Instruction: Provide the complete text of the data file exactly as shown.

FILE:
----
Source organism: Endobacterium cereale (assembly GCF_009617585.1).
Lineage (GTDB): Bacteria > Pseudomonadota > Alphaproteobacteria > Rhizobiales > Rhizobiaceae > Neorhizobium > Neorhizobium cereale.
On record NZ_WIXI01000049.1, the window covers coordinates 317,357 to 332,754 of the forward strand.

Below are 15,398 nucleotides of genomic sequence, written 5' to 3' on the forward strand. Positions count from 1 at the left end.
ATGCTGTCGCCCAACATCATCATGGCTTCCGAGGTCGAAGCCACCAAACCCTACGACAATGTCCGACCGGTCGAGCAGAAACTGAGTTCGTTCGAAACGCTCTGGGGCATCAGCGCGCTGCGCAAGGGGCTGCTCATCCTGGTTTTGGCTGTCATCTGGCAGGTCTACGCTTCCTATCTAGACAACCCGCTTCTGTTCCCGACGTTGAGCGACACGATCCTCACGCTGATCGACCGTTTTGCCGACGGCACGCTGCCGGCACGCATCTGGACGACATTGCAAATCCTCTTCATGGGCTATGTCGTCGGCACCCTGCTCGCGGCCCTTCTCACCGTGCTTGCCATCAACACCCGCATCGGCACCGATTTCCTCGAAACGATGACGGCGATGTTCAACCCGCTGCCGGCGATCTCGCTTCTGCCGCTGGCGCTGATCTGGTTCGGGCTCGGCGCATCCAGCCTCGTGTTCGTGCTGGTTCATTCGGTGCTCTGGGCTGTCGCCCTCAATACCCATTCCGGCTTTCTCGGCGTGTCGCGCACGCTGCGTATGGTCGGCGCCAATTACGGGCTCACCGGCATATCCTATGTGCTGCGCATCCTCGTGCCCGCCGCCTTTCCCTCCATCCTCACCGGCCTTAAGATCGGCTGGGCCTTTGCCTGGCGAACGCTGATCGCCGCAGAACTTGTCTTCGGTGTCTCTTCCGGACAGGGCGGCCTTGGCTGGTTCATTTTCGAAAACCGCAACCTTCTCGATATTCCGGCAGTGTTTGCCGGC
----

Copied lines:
Source organism: Endobacterium cereale (assembly GCF_009617585.1).
Lineage (GTDB): Bacteria > Pseudomonadota > Alphaproteobacteria > Rhizobiales > Rhizobiaceae > Neorhizobium > Neorhizobium cereale.
On record NZ_WIXI01000049.1, the window covers coordinates 317,357 to 332,754 of the forward strand.

Below are 15,398 nucleotides of genomic sequence, written 5' to 3' on the forward strand. Positions count from 1 at the left end.
ATGCTGTCGCCCAACATCATCATGGCTTCCGAGGTCGAAGCCACCAAACCCTACGACAATGTCCGACCGGTCGAGCAGAAACTGAGTTCGTTCGAAACGCTCTGGGGCATCAGCGCGCTGCGCAAGGGGCTGCTCATCCTGGTTTTGGCTGTCATCTGGCAGGTCTACGCTTCCTATCTAGACAACCCGCTTCTGTTCCCGACGTTGAGCGACACGATCCTCACGCTGATCGACCGTTTTGCCGACGGCACGCTGCCGGCACGCATCTGGACGACATTGCAAATCCTCTTCATGGGCTATGTCGTCGGCACCCTGCTCGCGGCCCTTCTCACCGTGCTTGCCATCAACACCCGCATCGGCACCGATTTCCTCGAAACGATGACGGCGATGTTCAACCCGCTGCCGGCGATCTCGCTTCTGCCGCTGGCGCTGATCTGGTTCGGGCTCGGCGCATCCAGCCTCGTGTTCGTGCTGGTTCATTCGGTGCTCTGGGCTGTCGCCCTCAATACCCATTCCGGCTTTCTCGGCGTGTCGCGCACGCTGCGTATGGTCGGCGCCAATTACGGGCTCACCGGCATATCCTATGTGCTGCGCATCCTCGTGCCCGCCGCCTTTCCCTCCATCCTCACCGGCCTTAAGATCGGCTGGGCCTTTGCCTGGCGAACGCTGATCGCCGCAGAACTTGTCTTCGGTGTCTCTTCCGGACAGGGCGGCCTTGGCTGGTTCATTTTCGAAAACCGCAACCTTCTCGATATTCCGGCAGTGTTTGCCGGC